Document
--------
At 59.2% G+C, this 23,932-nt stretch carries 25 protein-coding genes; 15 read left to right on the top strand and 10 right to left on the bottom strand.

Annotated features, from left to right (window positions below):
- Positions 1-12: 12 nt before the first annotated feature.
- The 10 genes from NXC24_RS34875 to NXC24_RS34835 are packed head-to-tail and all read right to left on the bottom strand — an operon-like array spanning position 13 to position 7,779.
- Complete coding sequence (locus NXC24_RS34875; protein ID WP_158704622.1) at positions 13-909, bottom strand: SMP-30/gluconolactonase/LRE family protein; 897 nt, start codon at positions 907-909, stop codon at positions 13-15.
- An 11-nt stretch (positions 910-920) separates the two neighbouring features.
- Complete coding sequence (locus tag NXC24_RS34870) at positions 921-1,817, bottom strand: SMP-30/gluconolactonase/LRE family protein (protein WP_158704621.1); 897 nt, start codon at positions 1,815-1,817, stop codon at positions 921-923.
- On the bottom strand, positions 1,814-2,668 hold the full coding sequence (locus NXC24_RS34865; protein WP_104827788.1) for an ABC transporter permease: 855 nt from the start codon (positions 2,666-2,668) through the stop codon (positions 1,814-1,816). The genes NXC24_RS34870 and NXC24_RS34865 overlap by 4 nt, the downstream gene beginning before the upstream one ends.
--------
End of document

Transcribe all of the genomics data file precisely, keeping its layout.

At 59.2% G+C, this 23,932-nt stretch carries 25 protein-coding genes; 15 read left to right on the top strand and 10 right to left on the bottom strand.

Annotated features, from left to right (window positions below):
- Positions 1-12: 12 nt before the first annotated feature.
- The 10 genes from NXC24_RS34875 to NXC24_RS34835 are packed head-to-tail and all read right to left on the bottom strand — an operon-like array spanning position 13 to position 7,779.
- Complete coding sequence (locus NXC24_RS34875; protein ID WP_158704622.1) at positions 13-909, bottom strand: SMP-30/gluconolactonase/LRE family protein; 897 nt, start codon at positions 907-909, stop codon at positions 13-15.
- An 11-nt stretch (positions 910-920) separates the two neighbouring features.
- Complete coding sequence (locus tag NXC24_RS34870) at positions 921-1,817, bottom strand: SMP-30/gluconolactonase/LRE family protein (protein WP_158704621.1); 897 nt, start codon at positions 1,815-1,817, stop codon at positions 921-923.
- On the bottom strand, positions 1,814-2,668 hold the full coding sequence (locus NXC24_RS34865; protein WP_104827788.1) for an ABC transporter permease: 855 nt from the start codon (positions 2,666-2,668) through the stop codon (positions 1,814-1,816). The genes NXC24_RS34870 and NXC24_RS34865 overlap by 4 nt, the downstream gene beginning before the upstream one ends.